Name: Tiger Woods
Birthdate: December 30, 1975
Famous Years: 1996-Present
Currently Known For: 2nd in All-Time PGA Tour Wins
|Networth: $740 Million||Famous For: 14 Major PGA Tournament Championships|
Birthdate December 30, 1975
Famous Years 1996-Present
Currently Known For 2nd in All-Time PGA Tour Wins
Networth $740 Million
Famous For 14 Major PGA Tournament Championships
Even if you can’t name another professional golfer in the world, almost everybody can still name Tiger Woods. Woods entered the PGA Tour in 1996, and quickly established himself as one of the best players around, winning the Rookie of the Year Award. In his second season as a professional golfer, Woods would win the tour’s largest tournament, the Masters.
Woods was a rare sight on the tour as a man that was half African-American and half Asian, breaking barriers in the sport. This instantly made him marketable, as well as the fact that he was simply better than all of the other golfers, and it was clear. Between 1997 and 2008, Woods would win a total of 14 major championships, which is second on the all-time list behind Jack Nicklaus.
It hasn’t just been major championships where Woods has excelled, as he’s won a total of 79 tournaments on the PGA Tour, with another 40 on the European Tour and 20 other tournaments away from the two big ones. Woods is second on the list of all-time PGA Tour wins, just three behind Sam Snead. It looked like at one point that he would cruise through to shatter those records, but it’s been 10 years since his last major championship and five years since his last tournament win. Still, his career earnings from golf purses alone put him far and away at the top of the list with $111,878,724, which is $24.3 million above second place (Phil Mickelson).
It seemed that Woods was on top of the world, not only as the best golfer by a longshot, but also the highest earning athlete. The turning point would come in November 2009 when Woods was involved in a car accident in the early hours of the morning and stories came out that he had been unfaithful to his wife, Elin Nordegren, causing the conflict in the first place. This prompted many companies to come under pressure for supporting Woods, which caused a huge shift.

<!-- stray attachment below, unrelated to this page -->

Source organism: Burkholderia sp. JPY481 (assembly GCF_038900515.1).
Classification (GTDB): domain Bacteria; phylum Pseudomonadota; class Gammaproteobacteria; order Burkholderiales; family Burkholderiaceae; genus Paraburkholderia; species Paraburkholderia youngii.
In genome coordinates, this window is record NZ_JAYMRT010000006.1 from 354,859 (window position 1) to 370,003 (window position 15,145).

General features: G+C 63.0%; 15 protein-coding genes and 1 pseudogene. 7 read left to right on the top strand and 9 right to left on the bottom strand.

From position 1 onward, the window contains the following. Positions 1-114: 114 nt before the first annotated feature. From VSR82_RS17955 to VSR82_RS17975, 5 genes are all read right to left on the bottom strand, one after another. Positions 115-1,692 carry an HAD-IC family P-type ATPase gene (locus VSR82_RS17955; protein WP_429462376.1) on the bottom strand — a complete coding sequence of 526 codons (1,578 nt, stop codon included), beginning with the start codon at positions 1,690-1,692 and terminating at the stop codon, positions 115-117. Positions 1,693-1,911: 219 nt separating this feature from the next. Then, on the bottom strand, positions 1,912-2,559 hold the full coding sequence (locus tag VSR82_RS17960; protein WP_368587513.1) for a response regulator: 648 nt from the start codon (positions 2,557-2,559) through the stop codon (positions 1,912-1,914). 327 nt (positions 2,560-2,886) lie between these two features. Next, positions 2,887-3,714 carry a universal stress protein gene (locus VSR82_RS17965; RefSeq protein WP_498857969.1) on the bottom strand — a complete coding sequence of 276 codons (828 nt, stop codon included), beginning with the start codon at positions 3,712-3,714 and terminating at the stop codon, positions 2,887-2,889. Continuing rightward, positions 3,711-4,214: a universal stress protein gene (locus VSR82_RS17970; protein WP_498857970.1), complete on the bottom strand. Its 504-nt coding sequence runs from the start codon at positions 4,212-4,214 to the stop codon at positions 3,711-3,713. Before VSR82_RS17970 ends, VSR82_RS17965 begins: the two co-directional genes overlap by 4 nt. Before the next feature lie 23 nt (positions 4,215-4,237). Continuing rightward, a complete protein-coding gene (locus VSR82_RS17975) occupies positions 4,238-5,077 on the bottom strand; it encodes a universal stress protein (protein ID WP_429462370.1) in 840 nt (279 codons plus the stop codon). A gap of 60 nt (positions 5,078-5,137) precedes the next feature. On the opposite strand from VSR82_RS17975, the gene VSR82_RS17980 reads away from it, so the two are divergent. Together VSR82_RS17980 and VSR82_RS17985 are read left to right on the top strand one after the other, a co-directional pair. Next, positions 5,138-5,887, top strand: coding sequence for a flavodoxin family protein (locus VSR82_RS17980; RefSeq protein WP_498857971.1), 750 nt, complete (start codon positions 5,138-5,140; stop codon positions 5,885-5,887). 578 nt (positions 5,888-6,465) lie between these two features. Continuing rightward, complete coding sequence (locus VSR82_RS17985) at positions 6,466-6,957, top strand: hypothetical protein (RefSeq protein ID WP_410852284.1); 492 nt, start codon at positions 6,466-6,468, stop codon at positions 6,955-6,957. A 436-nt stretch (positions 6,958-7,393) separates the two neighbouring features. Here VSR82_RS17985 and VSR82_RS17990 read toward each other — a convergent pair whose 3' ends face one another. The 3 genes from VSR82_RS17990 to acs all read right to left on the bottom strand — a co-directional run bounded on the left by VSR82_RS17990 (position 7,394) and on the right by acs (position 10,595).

Major companies would completely drop Woods from their endorsement deals, with the biggest one being Gatorade. Many of these companies would lose millions of dollars as a result of losing perhaps their biggest spokesman. After a few years, there were no more Tiger Woods video games, no more Tiger Woods specialty sports drinks, and far fewer commercials featuring the golfer.
One company that stuck by Woods through controversy was Nike, who had made a lot of money thanks to some of his iconic moments, including the infamous chip-in at the Masters that prominently featured the Nike logo as the ball sat on the lip of the cup. Even as Woods lost out on more than $20 million in endorsements in the first year alone after his marriage ended, Nike was still paying.
That would come to an end in 2016, however, as Nike announced that they would no longer be making golf clubs, which came as major news on the PGA. Woods had featured Nike’s clubs throughout his career, and suddenly it was gone. Nike CEO Phil Knight said it was “an easy financial decision” but that “It was hard emotionally. It was hard emotionally for Tiger...He was upset, and I was upset. It was something we would have rather not have happened, but the financial reality just led us to it.”
Woods would continue to be sponsored by Nike, however, wearing clothing that featured the brand logo. However, Nike dropping their actual golf equipment line meant that he had to find a new set of clubs and balls to use on the course. The man that had once been making an estimated $100 million per year alone simply from endorsements has now gone down to around $30 million, and had to search for new deals.
With Nike out of the picture, Woods decided that the golf ball he would use was the Bridgestone B330-S, signing a multi-year deal with the third largest golf ball maker in the world. It was estimated that the contract was worth $1-2 million per year, which is $2-4 million less than what Nike had been paying for the balls. As for the golf clubs, Woods announced shortly after his Bridgestone deal that he’d be signing with TaylorMade and that the transition from his old Nike clubs would be a gradual one. Terms of the deal weren’t disclosed, but it was also expected to be a multi-year deal worth around $5-6 million by some estimates.
Woods is still signed with many companies that endorse him, including Monster Energy and Hero MotoCorp. The list is much shorter than it used to be at one point, but still notably higher than any other golfer in the world. When Woods announces that he’s going to be playing in an upcoming tournament, it’s still must-see TV and people tune in just to watch him play. He might never get back to the level he was once at, but make no doubt about it, Woods is still a huge draw.